Since our last post was about feline heartworm disease, we thought it only fair to mention canine heartworm disease and stress the importance of treating dogs, too.
American Heartworm Society Presents Important Changes to Earlier Heartworm Standards
WILMINGTON, DE — FEBRUARY 15, 2010 The American Heartworm Society (AHS) today releases new canine heartworm guidelines for 2010. These guidelines are considered the official veterinary industry perspective for epidemiology, diagnosis and treatment of the disease and include some notable differences from previous versions.
It is estimated that currently more than 1 million dogs in the United States are infected with heartworms. This potentially fatal disease has been found in dogs native to all 50 states. Even as diagnostic methods advance, preventive therapies improve and disease awareness increases among veterinary professionals and pet owners, heartworm continues to present a serious threat to dogs’ health.
The new guidelines are based on the latest information presented at the 2007 Triennial Symposium of the AHS and were prepared and approved by the executive board of the organization. Important highlights include the following recommendations:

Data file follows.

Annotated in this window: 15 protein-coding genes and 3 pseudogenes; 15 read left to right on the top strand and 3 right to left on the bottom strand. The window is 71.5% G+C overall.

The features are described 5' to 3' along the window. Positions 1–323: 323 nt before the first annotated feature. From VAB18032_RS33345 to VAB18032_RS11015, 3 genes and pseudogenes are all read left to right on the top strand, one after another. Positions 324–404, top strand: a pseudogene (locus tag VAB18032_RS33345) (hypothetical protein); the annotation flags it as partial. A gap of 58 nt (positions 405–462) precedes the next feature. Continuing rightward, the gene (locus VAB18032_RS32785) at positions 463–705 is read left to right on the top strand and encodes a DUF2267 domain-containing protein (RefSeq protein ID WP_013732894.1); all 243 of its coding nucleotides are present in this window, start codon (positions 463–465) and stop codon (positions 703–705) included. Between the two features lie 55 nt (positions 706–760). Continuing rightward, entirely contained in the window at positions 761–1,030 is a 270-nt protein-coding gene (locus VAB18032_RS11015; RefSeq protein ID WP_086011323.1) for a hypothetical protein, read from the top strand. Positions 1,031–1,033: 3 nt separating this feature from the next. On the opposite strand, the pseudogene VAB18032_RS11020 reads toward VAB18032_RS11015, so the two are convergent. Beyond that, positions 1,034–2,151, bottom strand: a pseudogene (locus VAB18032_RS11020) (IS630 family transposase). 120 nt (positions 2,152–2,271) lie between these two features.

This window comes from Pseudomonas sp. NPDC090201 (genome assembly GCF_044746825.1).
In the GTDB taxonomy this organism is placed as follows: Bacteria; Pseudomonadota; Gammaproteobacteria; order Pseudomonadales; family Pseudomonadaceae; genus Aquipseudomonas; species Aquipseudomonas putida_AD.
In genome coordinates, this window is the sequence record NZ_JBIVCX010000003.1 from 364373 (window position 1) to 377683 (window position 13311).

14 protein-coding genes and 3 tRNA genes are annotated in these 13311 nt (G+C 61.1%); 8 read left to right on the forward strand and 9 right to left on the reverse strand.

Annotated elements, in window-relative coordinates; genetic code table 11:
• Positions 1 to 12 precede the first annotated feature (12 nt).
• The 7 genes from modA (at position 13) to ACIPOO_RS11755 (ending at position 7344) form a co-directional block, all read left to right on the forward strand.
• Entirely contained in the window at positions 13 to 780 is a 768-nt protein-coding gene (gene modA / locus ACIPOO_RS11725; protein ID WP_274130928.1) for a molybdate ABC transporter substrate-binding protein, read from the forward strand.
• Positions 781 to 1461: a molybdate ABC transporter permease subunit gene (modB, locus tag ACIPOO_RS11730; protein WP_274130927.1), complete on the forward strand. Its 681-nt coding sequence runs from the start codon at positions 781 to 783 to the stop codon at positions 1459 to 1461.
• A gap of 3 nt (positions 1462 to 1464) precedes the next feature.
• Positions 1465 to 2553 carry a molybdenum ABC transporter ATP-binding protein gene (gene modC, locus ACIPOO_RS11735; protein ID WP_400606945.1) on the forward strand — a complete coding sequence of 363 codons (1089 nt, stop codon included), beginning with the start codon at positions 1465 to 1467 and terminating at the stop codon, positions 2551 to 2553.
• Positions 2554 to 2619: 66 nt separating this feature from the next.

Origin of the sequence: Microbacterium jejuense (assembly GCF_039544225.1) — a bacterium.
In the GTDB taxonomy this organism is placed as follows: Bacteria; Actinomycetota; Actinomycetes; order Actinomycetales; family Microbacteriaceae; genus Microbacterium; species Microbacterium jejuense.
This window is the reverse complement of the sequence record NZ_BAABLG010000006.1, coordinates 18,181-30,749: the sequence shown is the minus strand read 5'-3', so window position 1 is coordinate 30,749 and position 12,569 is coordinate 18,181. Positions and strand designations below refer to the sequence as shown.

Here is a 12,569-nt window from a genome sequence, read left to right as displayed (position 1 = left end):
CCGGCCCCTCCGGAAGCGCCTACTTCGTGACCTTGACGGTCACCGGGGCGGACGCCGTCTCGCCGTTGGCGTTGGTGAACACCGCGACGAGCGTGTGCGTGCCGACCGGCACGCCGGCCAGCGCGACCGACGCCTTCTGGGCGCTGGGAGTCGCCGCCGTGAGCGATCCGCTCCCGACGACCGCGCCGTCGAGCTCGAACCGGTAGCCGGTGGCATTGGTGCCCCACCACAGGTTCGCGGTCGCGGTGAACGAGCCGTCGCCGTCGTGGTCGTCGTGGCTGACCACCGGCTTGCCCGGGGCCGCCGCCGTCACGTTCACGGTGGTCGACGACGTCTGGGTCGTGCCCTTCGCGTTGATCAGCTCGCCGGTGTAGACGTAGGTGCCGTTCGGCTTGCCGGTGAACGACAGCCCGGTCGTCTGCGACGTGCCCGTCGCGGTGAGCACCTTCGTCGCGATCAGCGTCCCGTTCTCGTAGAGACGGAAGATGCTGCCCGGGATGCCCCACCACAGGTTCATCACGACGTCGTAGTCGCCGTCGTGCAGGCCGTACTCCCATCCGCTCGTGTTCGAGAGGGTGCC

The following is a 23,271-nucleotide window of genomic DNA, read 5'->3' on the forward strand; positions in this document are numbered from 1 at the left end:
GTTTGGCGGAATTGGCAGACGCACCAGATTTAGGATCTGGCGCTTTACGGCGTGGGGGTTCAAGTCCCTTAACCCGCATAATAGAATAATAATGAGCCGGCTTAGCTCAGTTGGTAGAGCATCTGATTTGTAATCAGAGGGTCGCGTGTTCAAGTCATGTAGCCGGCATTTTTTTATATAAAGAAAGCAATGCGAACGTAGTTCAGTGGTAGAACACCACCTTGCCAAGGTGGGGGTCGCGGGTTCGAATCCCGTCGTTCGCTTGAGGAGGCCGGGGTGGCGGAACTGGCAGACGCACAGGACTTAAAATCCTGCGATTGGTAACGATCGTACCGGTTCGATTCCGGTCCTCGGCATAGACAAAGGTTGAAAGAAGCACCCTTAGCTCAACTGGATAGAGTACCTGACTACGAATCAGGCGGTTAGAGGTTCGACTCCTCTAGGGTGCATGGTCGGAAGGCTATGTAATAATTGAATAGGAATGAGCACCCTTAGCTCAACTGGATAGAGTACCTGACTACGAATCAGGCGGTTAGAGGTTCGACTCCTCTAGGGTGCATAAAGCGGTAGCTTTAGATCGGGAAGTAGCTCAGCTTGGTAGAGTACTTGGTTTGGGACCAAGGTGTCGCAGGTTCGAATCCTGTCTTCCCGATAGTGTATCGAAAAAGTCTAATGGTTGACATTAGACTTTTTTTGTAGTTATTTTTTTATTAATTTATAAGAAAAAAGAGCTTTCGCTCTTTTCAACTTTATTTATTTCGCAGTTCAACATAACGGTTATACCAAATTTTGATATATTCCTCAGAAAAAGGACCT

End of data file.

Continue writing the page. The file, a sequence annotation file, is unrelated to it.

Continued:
- Annual testing for heartworm disease in all areas of the United States
- Year-round administration of prevention drugs to increase compliance, control zoonotic parasites and prevent heartworm disease
- Use of the alternate three-treatment protocol for symptomatic and asymptomatic dogs; a departure from the recommended two-treatment protocol used previously
In addition to these updated recommendations, the new guidelines discuss potential causes of increased heartworm prevalence and recent reports of possible resistance issues with prevention products.
AHS also presents information for the veterinarian on use of the antibiotic doxycycline in the treatment of heartworm disease.
“This significant disease has cost the lives of far too many of our beloved dogs, and that’s why it is more crucial than ever for veterinary professionals to have access to the latest guidelines,” said Dr. Sheldon Rubin, president of the American Heartworm Society. “One of the most important keys to managing this preventable disease is professional knowledge.”